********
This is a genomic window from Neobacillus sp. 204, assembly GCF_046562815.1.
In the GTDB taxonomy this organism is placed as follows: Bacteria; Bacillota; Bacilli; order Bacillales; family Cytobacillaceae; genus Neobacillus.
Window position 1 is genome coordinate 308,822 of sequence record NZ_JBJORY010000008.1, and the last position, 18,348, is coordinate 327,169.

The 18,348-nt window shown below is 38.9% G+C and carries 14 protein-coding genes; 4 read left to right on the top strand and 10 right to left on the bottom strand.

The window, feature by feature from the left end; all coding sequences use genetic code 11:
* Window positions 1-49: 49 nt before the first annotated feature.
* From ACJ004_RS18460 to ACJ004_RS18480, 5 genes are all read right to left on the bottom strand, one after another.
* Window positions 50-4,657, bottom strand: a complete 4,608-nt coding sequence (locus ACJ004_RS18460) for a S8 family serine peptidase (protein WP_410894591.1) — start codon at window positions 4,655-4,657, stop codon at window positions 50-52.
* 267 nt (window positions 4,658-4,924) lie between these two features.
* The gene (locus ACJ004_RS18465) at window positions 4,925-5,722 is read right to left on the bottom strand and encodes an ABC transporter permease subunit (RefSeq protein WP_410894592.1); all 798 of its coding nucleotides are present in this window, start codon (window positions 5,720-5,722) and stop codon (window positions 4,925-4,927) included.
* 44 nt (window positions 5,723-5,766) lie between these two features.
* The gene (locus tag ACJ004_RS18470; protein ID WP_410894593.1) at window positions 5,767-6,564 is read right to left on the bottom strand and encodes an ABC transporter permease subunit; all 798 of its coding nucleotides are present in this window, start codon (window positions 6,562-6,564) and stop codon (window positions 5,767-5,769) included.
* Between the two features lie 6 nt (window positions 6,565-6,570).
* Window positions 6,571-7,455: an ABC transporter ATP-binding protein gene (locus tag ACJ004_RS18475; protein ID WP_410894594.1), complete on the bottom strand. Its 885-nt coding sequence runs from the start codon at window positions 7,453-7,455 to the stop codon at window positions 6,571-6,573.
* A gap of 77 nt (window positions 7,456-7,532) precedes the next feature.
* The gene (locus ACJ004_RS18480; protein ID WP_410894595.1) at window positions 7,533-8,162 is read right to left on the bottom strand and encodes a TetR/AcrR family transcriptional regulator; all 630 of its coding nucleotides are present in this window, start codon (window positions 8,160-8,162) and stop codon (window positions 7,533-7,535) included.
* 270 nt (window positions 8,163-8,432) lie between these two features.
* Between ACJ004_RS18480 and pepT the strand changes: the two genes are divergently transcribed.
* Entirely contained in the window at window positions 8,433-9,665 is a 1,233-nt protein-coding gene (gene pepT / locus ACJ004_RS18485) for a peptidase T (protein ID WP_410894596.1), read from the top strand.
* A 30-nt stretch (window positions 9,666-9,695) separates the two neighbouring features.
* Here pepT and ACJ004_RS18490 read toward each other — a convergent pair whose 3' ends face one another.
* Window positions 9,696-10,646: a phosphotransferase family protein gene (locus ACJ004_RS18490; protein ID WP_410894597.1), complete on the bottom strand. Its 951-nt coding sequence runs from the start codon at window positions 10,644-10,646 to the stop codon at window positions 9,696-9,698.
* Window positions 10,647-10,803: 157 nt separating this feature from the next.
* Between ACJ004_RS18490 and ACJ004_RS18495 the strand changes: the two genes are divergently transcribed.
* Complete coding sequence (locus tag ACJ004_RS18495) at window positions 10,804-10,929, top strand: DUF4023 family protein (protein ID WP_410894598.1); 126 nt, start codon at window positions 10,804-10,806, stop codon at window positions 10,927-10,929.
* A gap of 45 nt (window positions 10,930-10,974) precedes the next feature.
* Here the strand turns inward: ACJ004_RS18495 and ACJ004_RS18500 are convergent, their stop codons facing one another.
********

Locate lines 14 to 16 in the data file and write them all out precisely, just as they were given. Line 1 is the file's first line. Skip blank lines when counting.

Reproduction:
* Window positions 6,571-7,455: an ABC transporter ATP-binding protein gene (locus tag ACJ004_RS18475; protein ID WP_410894594.1), complete on the bottom strand. Its 885-nt coding sequence runs from the start codon at window positions 7,453-7,455 to the stop codon at window positions 6,571-6,573.
* A gap of 77 nt (window positions 7,456-7,532) precedes the next feature.
* The gene (locus ACJ004_RS18480; protein ID WP_410894595.1) at window positions 7,533-8,162 is read right to left on the bottom strand and encodes a TetR/AcrR family transcriptional regulator; all 630 of its coding nucleotides are present in this window, start codon (window positions 8,160-8,162) and stop codon (window positions 7,533-7,535) included.